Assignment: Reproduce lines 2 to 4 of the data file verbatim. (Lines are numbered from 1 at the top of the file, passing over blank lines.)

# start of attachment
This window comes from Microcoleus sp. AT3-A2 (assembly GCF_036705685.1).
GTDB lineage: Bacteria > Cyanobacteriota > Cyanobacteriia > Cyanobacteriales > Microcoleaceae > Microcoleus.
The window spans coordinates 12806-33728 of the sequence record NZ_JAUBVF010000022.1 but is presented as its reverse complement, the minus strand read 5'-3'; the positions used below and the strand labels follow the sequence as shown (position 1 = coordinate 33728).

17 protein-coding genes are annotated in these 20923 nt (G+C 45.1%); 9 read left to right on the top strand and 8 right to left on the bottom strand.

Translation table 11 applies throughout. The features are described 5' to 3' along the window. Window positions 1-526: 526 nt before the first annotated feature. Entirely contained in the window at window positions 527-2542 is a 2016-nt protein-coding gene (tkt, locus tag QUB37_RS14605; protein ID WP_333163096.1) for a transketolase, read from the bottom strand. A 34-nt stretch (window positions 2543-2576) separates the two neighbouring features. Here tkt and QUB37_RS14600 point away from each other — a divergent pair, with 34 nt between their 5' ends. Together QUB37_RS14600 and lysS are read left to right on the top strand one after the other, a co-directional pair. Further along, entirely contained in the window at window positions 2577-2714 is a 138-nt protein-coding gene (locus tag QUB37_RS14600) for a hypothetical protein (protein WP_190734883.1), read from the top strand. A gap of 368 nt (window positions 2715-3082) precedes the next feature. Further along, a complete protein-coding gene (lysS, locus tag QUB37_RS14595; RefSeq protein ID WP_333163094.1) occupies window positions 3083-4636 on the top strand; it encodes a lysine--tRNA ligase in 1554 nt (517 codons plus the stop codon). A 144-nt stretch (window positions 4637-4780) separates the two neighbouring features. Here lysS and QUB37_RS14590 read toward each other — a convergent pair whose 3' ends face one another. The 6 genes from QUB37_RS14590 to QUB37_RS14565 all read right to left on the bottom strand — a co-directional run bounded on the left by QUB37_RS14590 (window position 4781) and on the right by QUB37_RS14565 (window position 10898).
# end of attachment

GTDB lineage: Bacteria > Cyanobacteriota > Cyanobacteriia > Cyanobacteriales > Microcoleaceae > Microcoleus.
The window spans coordinates 12806-33728 of the sequence record NZ_JAUBVF010000022.1 but is presented as its reverse complement, the minus strand read 5'-3'; the positions used below and the strand labels follow the sequence as shown (position 1 = coordinate 33728).

17 protein-coding genes are annotated in these 20923 nt (G+C 45.1%); 9 read left to right on the top strand and 8 right to left on the bottom strand.